Mary’s lunch is rice with a bean sauce and some fried chicken. They butcher differently here, so the chicken pieces aren’t immediately recognizable. For example, they cut the drumstick once horizontally; I like the little knot that’s the top half.
After lunch some of us—guess which ones—take a nap. All the girls ride around the compound on motorbikes, and Lora drives one, with no fatalities or even serious injuries. One of the recent WABC graduates, Simon, comes by the house to talk.
About 3:30 The Kids head off to VBS. They take the school’s bus and pick up children along the way. They estimate there are well over 100 children on the bus when they arrive. (In Africa, the number of seats and the capacity of the bus are completely unrelated.) Simon and Gabriel, another recent graduate, meet them at Faith, and they divide the 300 or so children into younger and older groups so that the little ones won’t get killed during the games.
They start with songs and story time—Rachael tells a missionary story about Hudson Taylor, and Sarah tells the Bible story of Jonah. Each works with an interpreter to ensure that the children understand. Game time is appropriately chaotic, with football, Duck Duck Goose, Red Light Green Light, and some games the children teach them. The crew judges it a success, though they note that there are some kinks to work out.
A key impression that they come away with—and I look forward to this every year—is that they can’t make this whole thing work without their Waala peers—today that’s Simon and Gabriel and a couple of teen-aged girls. The Africans are the cultural bridge, and the event would be completely chaotic without their competent help. We have not come here to help the Waala; we have come to work alongside them and learn from them.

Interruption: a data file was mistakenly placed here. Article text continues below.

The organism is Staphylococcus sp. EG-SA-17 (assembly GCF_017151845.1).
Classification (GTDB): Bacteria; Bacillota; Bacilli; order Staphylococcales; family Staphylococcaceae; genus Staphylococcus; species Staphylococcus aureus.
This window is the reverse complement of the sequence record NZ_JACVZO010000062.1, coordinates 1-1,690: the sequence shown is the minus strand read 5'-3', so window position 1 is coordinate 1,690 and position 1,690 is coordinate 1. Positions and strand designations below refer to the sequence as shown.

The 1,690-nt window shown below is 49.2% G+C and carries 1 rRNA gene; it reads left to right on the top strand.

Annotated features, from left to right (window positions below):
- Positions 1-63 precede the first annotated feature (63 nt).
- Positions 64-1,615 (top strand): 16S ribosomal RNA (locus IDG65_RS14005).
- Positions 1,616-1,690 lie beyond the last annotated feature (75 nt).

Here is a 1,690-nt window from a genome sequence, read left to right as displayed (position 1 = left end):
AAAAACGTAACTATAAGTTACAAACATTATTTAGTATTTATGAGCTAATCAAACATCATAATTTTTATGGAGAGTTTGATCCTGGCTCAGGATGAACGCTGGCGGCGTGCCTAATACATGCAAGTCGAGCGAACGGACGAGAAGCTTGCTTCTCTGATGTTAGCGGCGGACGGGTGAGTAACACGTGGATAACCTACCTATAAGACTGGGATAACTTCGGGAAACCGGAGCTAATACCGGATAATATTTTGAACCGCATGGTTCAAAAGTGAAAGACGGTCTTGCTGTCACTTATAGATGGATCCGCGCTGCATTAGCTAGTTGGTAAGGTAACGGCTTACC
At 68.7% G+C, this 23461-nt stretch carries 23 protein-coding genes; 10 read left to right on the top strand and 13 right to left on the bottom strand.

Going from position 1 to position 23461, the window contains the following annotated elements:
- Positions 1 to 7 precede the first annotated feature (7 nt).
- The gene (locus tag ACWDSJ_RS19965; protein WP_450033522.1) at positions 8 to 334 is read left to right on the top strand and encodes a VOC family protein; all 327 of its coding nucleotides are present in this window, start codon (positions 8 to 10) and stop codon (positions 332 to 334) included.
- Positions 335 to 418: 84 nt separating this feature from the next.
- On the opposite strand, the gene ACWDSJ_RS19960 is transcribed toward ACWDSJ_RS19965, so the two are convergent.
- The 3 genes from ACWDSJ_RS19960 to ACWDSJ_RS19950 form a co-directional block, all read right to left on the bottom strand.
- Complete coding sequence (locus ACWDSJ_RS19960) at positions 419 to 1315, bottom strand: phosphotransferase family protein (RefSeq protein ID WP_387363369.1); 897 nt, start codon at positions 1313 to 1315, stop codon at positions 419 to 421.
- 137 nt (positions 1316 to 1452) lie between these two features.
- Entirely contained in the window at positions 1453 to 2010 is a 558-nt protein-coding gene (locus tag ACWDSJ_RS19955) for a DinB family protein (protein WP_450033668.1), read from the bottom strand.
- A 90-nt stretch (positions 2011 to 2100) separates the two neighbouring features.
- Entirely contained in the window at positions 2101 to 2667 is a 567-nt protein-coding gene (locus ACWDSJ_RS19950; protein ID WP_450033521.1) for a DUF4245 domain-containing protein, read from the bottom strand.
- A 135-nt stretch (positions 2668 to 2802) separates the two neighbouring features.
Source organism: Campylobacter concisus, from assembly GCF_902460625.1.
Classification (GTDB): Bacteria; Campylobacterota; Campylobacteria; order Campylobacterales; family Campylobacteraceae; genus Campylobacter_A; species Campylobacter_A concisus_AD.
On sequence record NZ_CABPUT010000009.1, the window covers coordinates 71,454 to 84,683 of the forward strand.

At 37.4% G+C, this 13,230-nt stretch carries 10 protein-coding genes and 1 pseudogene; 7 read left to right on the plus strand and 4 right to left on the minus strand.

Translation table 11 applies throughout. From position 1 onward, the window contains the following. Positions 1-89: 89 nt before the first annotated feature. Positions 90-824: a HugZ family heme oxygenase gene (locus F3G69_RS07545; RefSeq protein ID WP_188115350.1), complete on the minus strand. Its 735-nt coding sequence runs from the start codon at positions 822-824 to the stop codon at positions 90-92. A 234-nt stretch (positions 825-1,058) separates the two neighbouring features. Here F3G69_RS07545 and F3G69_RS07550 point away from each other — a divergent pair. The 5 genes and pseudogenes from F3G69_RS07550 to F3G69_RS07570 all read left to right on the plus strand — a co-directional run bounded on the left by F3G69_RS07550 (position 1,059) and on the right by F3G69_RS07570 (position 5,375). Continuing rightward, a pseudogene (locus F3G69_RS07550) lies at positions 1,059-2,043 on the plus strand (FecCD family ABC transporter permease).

My class starts at the usual time. Tonight it’s hermeneutics—specifically, interpreting narrative and dealing with interpretational problems. The students are attentive and interactive, and the insights seem to strike them as useful in their ministries. That does wonders for the interest level. But no bat tonight.
It was spaghetti and sauce for supper—while I was in class, as usual. When I get back to the house, I have leftovers from yesterday instead, trying to keep the leftover stock rotated.
We’ve been planning to cut the watermelon tonight, and now’s the time. It’s bright red, juicy, and delicious. The fruit. I’m telling you.
Then Carlos shows up with Fan Ice. Oh, man. He’s our new best friend. Some chocolate and some vanilla. Most of the girls take chocolate—I’m shocked, I tell you, simply shocked—and the guys go with that awesome vanilla.
For devotions I ask for feedback about what they’re learning in their personal devotions, and there are lots of solid contributions. It a good time of mutual encouragement.
Then Lora goes to bed—she seems to be the earliest retirer of the bunch—and the others chatter while I write up the day’s events.
We’re tired. I think we’ll sleep well tonight. A rainstorm would help.